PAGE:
3. Arrange a mentor partnering program. This is perhaps the most beneficial tactic towards counteracting imposter syndrome. The core symptom of IS is the persistent thought of being found as a fraud despite recognized professional achievements. Building a relationship with a mentor could help thwart IS symptoms. A mentor is able to provide a perspective that the employee is unable to view on their own.  The pressure to produce high-quality work can lead to performance anxiety. Working with a mentor will bring about a more realistic outlook for the employee experiencing imposter syndrome to increase self-esteem and productivity.
  4. Offer an incentive to join the company IS program. Employees suffering from imposter syndrome do so in secret which is why the condition is hard to detect and defeat. Employers who create an incentive for all employees to join the program are removing barriers of embarrassment and the fear of being found out. The incentive should apply to management as well. With mentors and employees belonging to the same ‘in-group’, it creates a sense of belonging and vaccinates teams against negative self-perceptions. Team-building exercises for this type of program have proven to increase productivity. They serve as motivators and strength builders, thus a strong contender as a viable company option for company morale.
  5. Promote racial equity. Along with acknowledging the need for corporate diversity and inclusion programs, employers would want to discern the need to consider dismantling implicit bias and any inherited structural bias. These two topics provide an opportunity for open germane conversations within organizations to bring about awareness of imposter syndrome’s negative influence on communities of color. Including this aspect as a primary strategy to incorporate as corporations give notice to significant barriers for business and employee growth as a sustainable and profitable company is vital.

Overall, imposter syndrome is a result of an employee not feeling supported and possibly disconnected within an organization. Organizations willing to take on a corporate responsibility will work to establish a safe environment allowing employees to focus on productivity as the result of feeling and being supported.

If you are here for the first time, here are earlier discussions, Are You A Fraud, Mental Health And Imposter Syndrome, Imposter Syndrome and The Role of Bias, and What Is Corporate Responsibility Towards Imposter Syndrome In The Workplace.

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Learning Lessons from Grief, Coping with Loss, and Managing Stress – Ep. 117 with Lori Tucker-Sullivan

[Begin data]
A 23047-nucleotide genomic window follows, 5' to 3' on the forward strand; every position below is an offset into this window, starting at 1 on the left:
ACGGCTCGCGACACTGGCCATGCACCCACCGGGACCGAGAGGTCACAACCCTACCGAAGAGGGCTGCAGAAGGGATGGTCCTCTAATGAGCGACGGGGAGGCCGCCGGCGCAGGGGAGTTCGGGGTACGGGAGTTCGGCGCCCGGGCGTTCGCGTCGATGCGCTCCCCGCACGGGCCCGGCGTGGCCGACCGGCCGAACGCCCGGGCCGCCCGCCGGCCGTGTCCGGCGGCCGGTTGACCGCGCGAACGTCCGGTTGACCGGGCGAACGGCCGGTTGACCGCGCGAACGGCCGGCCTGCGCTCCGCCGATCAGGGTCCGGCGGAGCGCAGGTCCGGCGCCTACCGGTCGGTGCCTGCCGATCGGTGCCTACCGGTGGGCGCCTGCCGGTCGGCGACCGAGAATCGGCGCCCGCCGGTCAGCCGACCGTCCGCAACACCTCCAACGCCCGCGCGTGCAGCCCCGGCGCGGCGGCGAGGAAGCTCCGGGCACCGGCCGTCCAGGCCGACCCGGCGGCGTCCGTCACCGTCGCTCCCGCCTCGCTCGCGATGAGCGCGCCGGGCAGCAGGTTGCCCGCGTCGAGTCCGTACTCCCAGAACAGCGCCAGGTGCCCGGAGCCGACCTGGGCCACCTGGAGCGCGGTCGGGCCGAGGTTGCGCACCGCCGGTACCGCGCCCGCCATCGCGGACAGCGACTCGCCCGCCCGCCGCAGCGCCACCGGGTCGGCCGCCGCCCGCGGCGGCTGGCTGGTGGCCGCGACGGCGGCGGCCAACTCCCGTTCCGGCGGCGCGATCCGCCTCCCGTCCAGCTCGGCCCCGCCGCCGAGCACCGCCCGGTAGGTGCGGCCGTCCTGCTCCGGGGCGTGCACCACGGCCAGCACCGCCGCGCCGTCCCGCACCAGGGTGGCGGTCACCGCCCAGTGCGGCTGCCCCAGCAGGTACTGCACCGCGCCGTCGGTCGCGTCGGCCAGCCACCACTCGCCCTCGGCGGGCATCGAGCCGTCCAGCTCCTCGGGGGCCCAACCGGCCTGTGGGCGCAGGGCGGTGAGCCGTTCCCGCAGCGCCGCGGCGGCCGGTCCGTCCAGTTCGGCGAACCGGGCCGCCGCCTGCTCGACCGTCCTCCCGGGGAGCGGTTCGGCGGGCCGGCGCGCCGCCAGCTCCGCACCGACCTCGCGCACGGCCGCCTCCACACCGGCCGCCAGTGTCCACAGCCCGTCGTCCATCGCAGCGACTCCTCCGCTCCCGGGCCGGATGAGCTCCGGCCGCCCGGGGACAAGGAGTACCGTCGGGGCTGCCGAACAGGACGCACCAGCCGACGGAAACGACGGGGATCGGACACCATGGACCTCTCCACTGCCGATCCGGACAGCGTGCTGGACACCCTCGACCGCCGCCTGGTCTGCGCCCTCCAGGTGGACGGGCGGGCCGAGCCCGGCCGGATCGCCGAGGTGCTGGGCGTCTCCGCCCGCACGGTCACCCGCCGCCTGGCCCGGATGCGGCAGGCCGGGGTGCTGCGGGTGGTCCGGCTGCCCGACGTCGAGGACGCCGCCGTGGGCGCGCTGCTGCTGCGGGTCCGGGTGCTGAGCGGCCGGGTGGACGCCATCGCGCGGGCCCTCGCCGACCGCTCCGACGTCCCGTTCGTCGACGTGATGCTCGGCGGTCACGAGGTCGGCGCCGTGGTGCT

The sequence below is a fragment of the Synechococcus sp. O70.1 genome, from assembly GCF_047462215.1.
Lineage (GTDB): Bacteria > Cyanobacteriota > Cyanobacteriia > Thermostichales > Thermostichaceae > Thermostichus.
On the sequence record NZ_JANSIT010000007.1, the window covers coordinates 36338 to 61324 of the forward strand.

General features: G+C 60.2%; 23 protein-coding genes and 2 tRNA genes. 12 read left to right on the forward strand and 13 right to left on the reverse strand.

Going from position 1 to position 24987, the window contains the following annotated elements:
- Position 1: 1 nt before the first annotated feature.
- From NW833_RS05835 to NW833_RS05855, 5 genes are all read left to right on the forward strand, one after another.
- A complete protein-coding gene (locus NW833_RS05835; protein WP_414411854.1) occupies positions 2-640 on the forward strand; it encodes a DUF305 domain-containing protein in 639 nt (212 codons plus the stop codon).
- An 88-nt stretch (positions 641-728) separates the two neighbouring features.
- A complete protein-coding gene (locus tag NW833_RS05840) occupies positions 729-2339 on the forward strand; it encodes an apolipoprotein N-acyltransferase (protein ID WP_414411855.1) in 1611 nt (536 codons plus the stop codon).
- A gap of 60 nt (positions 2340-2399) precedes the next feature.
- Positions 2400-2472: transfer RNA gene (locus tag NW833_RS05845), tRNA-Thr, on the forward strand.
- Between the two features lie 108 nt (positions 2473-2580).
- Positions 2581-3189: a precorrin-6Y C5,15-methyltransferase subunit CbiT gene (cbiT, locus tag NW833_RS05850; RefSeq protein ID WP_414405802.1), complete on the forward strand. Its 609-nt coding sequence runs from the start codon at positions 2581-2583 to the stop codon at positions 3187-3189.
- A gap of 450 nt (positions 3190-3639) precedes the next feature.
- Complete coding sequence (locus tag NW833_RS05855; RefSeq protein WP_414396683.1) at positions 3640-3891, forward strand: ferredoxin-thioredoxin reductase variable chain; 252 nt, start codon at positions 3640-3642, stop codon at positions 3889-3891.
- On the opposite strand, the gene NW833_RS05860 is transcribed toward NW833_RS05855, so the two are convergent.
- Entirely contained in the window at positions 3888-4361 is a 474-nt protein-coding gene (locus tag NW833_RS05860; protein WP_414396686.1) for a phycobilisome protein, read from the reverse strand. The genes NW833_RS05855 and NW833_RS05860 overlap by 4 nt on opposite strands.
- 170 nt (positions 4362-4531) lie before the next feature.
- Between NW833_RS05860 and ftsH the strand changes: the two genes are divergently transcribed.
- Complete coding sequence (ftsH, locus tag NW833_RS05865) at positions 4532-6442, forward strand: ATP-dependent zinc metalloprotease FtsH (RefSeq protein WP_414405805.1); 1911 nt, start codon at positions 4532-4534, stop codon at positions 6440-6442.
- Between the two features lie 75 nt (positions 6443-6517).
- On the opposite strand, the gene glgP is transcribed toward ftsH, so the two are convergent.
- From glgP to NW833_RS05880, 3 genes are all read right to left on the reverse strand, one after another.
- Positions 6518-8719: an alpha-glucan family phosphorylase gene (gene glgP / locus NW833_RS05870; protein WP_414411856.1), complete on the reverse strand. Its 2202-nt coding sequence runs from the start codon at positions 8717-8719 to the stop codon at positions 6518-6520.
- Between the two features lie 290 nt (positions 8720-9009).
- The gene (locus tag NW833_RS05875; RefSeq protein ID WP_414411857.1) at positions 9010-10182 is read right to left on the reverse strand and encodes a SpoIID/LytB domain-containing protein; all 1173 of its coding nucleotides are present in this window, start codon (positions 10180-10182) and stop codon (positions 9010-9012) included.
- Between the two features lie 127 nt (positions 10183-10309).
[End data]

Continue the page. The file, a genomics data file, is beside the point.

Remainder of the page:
Grief is an impossible emotion to avoid. Throughout life, we may often find ourselves in moments of loss, no longer having a person whom we’d never imagined this journey without. While the pain of mourning is undeniable, the loss of a loved one does not have to halt your destiny and growth forever.

Today we speak with Lori Tucker-Sullivan. Lori is an author whose writings have appeared in a number of world-renowned publications including the Washington Post, Motherwell, and The Sun. She holds a BA in Communications and Journalism from the University of Michigan and an MFA in Creative Nonfiction from Spalding University.

Her Pushcart Prize-nominated essay “Detroit, 2015” told the story of her decision to move back to the city following her husband’s death. Following her own encounter with losing a life partner, Lori pursued a project titled “I Can’t Remember if I Cried”;  a book profiling the widows of famous rock and roll stars, slated for release in 2023.

Lori shares her own story, as well as the countless gems she’s gathered through her process of speaking with other widows. Truly an insightful, motivating conversation!

 

Check out this episode!

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Rebuilding After the Pandemic and Finding Your Purpose in Helping Others – Ep. 116 with Denise Fair Razo

Meet Denise Fair Razo, who found herself at the forefront of Detroit’s battle with Covid-19 when appointed as chief public health officer by Detroit’s mayor just a few months before the pandemic’s start.

2020 catapulted the American healthcare industry into the spotlight as never before. The Covid-19 pandemic altered every facet of our previous concepts of normality.

Detroit found itself at the epicenter of the chaos, at many points leading the nation in infection rates. Amongst the tragedy came opportunities for reflection and reformation of long-standing pillars we’d previously assumed unchangeable. 

Denise and her team led efforts to keep Detroiters safe. In this conversation, Denise gives behind-the-scenes insight on what she’s seen, heard, and learned, as well as shares her inspiring journey of finding her purpose in helping others.

KEY TAKEAWAYS 

  • Are we indeed in a post-pandemic society?
  • Tips on becoming a better leader.
  • How can we take better care of ourselves throughout this pandemic?

QUOTES

  • “If nothing else, healthcare should change in terms of how we are responsible for our own bodies.” – Dr. Geneva Williams, 6:27
  • “Leadership is hard, especially during a crisis, but it is necessary.” – Denise Fair, 24:40

Check out this episode!